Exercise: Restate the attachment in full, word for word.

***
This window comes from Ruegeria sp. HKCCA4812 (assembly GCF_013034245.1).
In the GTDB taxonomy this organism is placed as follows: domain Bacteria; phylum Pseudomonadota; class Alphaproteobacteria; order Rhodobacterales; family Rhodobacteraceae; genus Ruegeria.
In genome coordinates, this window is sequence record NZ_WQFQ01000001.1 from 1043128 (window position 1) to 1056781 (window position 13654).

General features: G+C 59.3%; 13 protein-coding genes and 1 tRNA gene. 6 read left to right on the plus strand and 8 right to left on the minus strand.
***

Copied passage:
This window comes from Ruegeria sp. HKCCA4812 (assembly GCF_013034245.1).
In the GTDB taxonomy this organism is placed as follows: domain Bacteria; phylum Pseudomonadota; class Alphaproteobacteria; order Rhodobacterales; family Rhodobacteraceae; genus Ruegeria.
In genome coordinates, this window is sequence record NZ_WQFQ01000001.1 from 1043128 (window position 1) to 1056781 (window position 13654).

General features: G+C 59.3%; 13 protein-coding genes and 1 tRNA gene. 6 read left to right on the plus strand and 8 right to left on the minus strand.